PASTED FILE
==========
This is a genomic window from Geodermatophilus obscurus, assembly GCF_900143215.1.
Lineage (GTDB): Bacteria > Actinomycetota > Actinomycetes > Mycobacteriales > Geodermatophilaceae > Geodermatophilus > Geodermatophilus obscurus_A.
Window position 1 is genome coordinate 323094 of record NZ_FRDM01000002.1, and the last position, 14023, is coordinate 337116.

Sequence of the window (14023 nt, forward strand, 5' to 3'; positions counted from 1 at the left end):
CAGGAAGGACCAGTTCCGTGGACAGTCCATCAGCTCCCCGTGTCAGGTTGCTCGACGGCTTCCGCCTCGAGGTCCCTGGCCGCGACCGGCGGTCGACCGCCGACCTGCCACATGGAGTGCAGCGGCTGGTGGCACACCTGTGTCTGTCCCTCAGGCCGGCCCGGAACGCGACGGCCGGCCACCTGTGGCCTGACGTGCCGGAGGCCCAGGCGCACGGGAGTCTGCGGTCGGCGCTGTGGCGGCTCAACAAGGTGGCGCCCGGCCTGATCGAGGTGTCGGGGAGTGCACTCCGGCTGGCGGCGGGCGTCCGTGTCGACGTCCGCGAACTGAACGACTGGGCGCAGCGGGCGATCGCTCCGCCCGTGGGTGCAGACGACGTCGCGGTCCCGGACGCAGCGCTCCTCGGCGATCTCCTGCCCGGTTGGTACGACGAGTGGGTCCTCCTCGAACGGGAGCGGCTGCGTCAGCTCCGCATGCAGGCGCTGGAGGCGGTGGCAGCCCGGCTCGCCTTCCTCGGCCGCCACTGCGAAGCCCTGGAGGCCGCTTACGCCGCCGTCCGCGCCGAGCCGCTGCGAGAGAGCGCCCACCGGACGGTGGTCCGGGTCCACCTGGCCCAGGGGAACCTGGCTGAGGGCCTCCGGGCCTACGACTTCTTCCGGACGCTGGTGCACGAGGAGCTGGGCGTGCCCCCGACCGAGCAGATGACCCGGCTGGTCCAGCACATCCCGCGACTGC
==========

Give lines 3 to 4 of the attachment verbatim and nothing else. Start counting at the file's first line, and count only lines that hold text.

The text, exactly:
Window position 1 is genome coordinate 323094 of record NZ_FRDM01000002.1, and the last position, 14023, is coordinate 337116.

Sequence of the window (14023 nt, forward strand, 5' to 3'; positions counted from 1 at the left end):